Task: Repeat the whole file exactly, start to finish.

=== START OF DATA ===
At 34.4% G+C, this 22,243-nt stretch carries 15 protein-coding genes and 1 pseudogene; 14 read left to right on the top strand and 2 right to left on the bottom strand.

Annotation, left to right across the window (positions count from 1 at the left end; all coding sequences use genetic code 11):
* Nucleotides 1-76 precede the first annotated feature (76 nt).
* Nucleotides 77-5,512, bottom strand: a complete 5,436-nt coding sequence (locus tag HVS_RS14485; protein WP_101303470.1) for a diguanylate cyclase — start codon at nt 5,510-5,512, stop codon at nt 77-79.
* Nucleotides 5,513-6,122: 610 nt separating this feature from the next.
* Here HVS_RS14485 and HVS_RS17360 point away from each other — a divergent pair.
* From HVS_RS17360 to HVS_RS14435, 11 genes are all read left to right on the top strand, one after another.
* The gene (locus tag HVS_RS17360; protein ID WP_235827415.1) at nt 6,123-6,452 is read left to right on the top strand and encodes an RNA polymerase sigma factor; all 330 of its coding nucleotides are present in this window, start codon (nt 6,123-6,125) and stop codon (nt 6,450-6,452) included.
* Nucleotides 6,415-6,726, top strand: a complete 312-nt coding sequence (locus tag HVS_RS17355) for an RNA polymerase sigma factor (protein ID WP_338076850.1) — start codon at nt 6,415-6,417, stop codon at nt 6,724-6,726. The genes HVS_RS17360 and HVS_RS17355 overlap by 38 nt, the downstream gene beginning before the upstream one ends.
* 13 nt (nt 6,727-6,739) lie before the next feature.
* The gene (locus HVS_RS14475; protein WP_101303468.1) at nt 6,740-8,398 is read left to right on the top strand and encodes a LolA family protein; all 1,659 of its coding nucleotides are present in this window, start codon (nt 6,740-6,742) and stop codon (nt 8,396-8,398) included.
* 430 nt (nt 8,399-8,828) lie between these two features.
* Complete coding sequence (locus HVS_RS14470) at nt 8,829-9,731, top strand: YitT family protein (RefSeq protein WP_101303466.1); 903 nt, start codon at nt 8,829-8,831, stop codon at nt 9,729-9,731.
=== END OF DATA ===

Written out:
At 34.4% G+C, this 22,243-nt stretch carries 15 protein-coding genes and 1 pseudogene; 14 read left to right on the top strand and 2 right to left on the bottom strand.

Annotation, left to right across the window (positions count from 1 at the left end; all coding sequences use genetic code 11):
* Nucleotides 1-76 precede the first annotated feature (76 nt).
* Nucleotides 77-5,512, bottom strand: a complete 5,436-nt coding sequence (locus tag HVS_RS14485; protein WP_101303470.1) for a diguanylate cyclase — start codon at nt 5,510-5,512, stop codon at nt 77-79.
* Nucleotides 5,513-6,122: 610 nt separating this feature from the next.
* Here HVS_RS14485 and HVS_RS17360 point away from each other — a divergent pair.
* From HVS_RS17360 to HVS_RS14435, 11 genes are all read left to right on the top strand, one after another.
* The gene (locus tag HVS_RS17360; protein ID WP_235827415.1) at nt 6,123-6,452 is read left to right on the top strand and encodes an RNA polymerase sigma factor; all 330 of its coding nucleotides are present in this window, start codon (nt 6,123-6,125) and stop codon (nt 6,450-6,452) included.
* Nucleotides 6,415-6,726, top strand: a complete 312-nt coding sequence (locus tag HVS_RS17355) for an RNA polymerase sigma factor (protein ID WP_338076850.1) — start codon at nt 6,415-6,417, stop codon at nt 6,724-6,726. The genes HVS_RS17360 and HVS_RS17355 overlap by 38 nt, the downstream gene beginning before the upstream one ends.
* 13 nt (nt 6,727-6,739) lie before the next feature.
* The gene (locus HVS_RS14475; protein WP_101303468.1) at nt 6,740-8,398 is read left to right on the top strand and encodes a LolA family protein; all 1,659 of its coding nucleotides are present in this window, start codon (nt 6,740-6,742) and stop codon (nt 8,396-8,398) included.
* 430 nt (nt 8,399-8,828) lie between these two features.
* Complete coding sequence (locus HVS_RS14470) at nt 8,829-9,731, top strand: YitT family protein (RefSeq protein WP_101303466.1); 903 nt, start codon at nt 8,829-8,831, stop codon at nt 9,729-9,731.